Saturday, April 23, 2005

The Worst Mayor in America, For a While

Pope? What Pope?

The buzz of the week in Philly was the honor Time bestowed upon Mayor John Street. In a sidebar to its cover story about the nation's five best mayors, it put Street on its shorter list of the three worst mayors in America.

This prompted much cluck-clucking in the local media, a wounded-pride response from Street, and a defense of his record from one of his better known non-fans, Philadelphia Inquirer columnist Tom Ferrick.

Street's response and Ferrick's defense made roughly the same point, so I'll use Street's response to sum up: "Had it not been for the probe, I may have been among the candidates for the best mayor."

That is probably overstating the case a bit. But it's not too far off the mark.

Street's current situation is not that much different from where one of Time's best mayors, Richard M. Daley of Chicago, finds himself. Both Street and Daley have bit the bullet and taken dramatic steps to reform their cities' underperforming schools. Both have undertaken major initiatives to reclaim rundown and abandoned neighborhoods and redevelop them for a new urban era. Both are surrounded by investigations into corruption that have snared close associates but left them personally untouched.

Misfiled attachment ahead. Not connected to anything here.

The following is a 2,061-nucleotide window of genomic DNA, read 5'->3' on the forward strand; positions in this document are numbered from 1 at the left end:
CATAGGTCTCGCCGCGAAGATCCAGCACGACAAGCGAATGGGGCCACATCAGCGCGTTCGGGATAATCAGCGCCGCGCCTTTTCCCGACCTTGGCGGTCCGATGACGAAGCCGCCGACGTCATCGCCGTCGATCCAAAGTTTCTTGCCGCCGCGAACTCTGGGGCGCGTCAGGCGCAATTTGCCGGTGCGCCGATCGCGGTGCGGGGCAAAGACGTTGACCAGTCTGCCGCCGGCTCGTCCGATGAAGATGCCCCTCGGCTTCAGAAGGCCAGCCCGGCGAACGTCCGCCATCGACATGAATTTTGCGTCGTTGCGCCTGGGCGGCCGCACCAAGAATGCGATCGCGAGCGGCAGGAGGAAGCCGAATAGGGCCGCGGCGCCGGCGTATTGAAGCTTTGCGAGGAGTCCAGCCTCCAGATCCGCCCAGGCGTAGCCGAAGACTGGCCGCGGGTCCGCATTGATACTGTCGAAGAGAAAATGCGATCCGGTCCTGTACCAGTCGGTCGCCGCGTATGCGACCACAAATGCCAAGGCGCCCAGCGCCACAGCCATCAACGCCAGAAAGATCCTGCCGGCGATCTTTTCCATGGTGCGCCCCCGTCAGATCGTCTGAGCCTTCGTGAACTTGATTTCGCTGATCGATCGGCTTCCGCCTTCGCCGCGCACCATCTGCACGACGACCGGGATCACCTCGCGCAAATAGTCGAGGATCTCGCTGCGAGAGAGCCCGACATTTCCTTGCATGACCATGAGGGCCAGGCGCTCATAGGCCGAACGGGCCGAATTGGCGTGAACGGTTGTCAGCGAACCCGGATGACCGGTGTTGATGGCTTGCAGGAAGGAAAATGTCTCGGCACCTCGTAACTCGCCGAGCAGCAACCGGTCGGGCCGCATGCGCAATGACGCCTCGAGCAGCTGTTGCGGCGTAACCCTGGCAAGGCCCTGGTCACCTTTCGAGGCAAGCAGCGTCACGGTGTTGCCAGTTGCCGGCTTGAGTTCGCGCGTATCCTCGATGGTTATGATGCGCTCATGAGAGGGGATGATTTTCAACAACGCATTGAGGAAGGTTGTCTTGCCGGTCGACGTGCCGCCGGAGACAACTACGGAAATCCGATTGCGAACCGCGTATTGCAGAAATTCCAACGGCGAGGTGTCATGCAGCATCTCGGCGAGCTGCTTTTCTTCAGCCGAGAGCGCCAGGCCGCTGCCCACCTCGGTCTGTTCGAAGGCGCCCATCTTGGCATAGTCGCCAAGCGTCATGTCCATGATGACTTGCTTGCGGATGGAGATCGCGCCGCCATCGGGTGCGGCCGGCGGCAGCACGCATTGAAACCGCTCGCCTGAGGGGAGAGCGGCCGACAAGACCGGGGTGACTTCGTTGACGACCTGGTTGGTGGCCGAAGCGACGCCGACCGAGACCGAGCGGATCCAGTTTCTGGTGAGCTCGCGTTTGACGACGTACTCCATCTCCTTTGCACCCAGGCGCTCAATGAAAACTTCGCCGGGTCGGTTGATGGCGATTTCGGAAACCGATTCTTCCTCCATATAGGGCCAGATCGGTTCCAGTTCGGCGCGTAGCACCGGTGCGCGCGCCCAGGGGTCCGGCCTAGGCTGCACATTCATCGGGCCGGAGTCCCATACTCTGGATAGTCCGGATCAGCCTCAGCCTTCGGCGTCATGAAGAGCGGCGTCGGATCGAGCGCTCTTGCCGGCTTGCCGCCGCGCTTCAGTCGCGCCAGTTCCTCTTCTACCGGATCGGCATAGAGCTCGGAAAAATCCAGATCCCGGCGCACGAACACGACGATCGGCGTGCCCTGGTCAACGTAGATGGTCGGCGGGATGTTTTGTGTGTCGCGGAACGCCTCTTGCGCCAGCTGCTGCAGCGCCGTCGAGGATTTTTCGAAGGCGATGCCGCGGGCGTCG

So what accounts for the difference? Maybe attitude has something to do with it.

If, in 20 years or so, we see a North Central Philadelphia filled with decent working residents, new jobs and small businesses, the credit will belong to John Street, whose Neighborhood Transformation Initiative is laying the groundwork for that possibility. But it's quite likely that people around here will still be talking about the Center City renaissance and municipal ego boost that came with his predecessor, Ed Rendell.

Rendell did no more to dismantle the pay-to-play culture that has dominated municipal government for years than anyone before or after him. But through some highly visible actions, he communicated a things-are-gonna-change-around-here message. The image of the newly elected mayor on his hands and knees, scrubbing a City Hall bathroom, and his willingness to take a short strike to win some significant concessions from the municipal unions, spoke volumes.

So, unfortunately, did Street's comment early in his first term that he did intend to give preference to his supporters when it came to awarding city contracts. Did he do anything different from, say, what Frank Rizzo would have done in his situation? Quite likely not. But he was open about it, and that made all the difference.

The message Street sent early on was: I'm in favor of business as usual. His attempt to halt the gradual wage tax cuts Rendell initiated--which led to a major political defeat midway through his first term--reinforced that message.

Those two actions spoke much louder than 5,000 cops working overtime or new housing in North Central Philadelphia did to the people who pay attention to municipal affairs. And thus does Mayor Street find himself on Time's trash heap rather than its honor roll.

Tuesday, April 19, 2005

Open Letter to SEPTA Management

To whoever is in charge of ordering the next Regional Rail car fleet: